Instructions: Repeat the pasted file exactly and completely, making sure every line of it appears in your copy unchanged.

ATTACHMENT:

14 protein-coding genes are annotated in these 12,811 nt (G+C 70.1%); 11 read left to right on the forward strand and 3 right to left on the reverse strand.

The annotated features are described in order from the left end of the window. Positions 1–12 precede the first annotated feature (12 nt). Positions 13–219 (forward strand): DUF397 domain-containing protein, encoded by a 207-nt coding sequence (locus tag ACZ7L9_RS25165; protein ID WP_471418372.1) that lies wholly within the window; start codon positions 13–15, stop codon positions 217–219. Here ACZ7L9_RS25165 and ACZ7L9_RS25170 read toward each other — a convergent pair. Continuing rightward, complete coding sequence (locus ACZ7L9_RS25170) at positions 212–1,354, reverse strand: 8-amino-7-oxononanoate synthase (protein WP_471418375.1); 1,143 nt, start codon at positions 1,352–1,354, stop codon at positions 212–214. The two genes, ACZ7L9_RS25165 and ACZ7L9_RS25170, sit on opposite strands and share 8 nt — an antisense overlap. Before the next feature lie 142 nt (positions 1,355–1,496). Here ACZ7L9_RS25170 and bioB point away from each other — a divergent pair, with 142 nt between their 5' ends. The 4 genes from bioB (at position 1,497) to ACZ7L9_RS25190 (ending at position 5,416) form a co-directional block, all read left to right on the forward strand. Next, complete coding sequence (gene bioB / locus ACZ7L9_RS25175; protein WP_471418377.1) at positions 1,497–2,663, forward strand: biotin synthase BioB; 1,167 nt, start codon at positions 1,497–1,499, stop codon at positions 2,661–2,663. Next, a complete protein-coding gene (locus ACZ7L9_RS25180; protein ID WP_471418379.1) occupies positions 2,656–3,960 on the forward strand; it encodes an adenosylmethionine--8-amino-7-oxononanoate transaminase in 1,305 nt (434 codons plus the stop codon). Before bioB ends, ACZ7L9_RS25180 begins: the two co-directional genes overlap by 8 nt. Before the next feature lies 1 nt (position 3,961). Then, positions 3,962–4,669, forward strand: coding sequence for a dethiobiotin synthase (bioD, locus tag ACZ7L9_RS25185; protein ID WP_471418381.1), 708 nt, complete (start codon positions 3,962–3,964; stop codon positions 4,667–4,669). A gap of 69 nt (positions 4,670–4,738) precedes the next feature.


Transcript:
14 protein-coding genes are annotated in these 12,811 nt (G+C 70.1%); 11 read left to right on the forward strand and 3 right to left on the reverse strand.

The annotated features are described in order from the left end of the window. Positions 1–12 precede the first annotated feature (12 nt). Positions 13–219 (forward strand): DUF397 domain-containing protein, encoded by a 207-nt coding sequence (locus tag ACZ7L9_RS25165; protein ID WP_471418372.1) that lies wholly within the window; start codon positions 13–15, stop codon positions 217–219. Here ACZ7L9_RS25165 and ACZ7L9_RS25170 read toward each other — a convergent pair. Continuing rightward, complete coding sequence (locus ACZ7L9_RS25170) at positions 212–1,354, reverse strand: 8-amino-7-oxononanoate synthase (protein WP_471418375.1); 1,143 nt, start codon at positions 1,352–1,354, stop codon at positions 212–214. The two genes, ACZ7L9_RS25165 and ACZ7L9_RS25170, sit on opposite strands and share 8 nt — an antisense overlap. Before the next feature lie 142 nt (positions 1,355–1,496). Here ACZ7L9_RS25170 and bioB point away from each other — a divergent pair, with 142 nt between their 5' ends. The 4 genes from bioB (at position 1,497) to ACZ7L9_RS25190 (ending at position 5,416) form a co-directional block, all read left to right on the forward strand. Next, complete coding sequence (gene bioB / locus ACZ7L9_RS25175; protein WP_471418377.1) at positions 1,497–2,663, forward strand: biotin synthase BioB; 1,167 nt, start codon at positions 1,497–1,499, stop codon at positions 2,661–2,663. Next, a complete protein-coding gene (locus ACZ7L9_RS25180; protein ID WP_471418379.1) occupies positions 2,656–3,960 on the forward strand; it encodes an adenosylmethionine--8-amino-7-oxononanoate transaminase in 1,305 nt (434 codons plus the stop codon). Before bioB ends, ACZ7L9_RS25180 begins: the two co-directional genes overlap by 8 nt. Before the next feature lies 1 nt (position 3,961). Then, positions 3,962–4,669, forward strand: coding sequence for a dethiobiotin synthase (bioD, locus tag ACZ7L9_RS25185; protein ID WP_471418381.1), 708 nt, complete (start codon positions 3,962–3,964; stop codon positions 4,667–4,669). A gap of 69 nt (positions 4,670–4,738) precedes the next feature.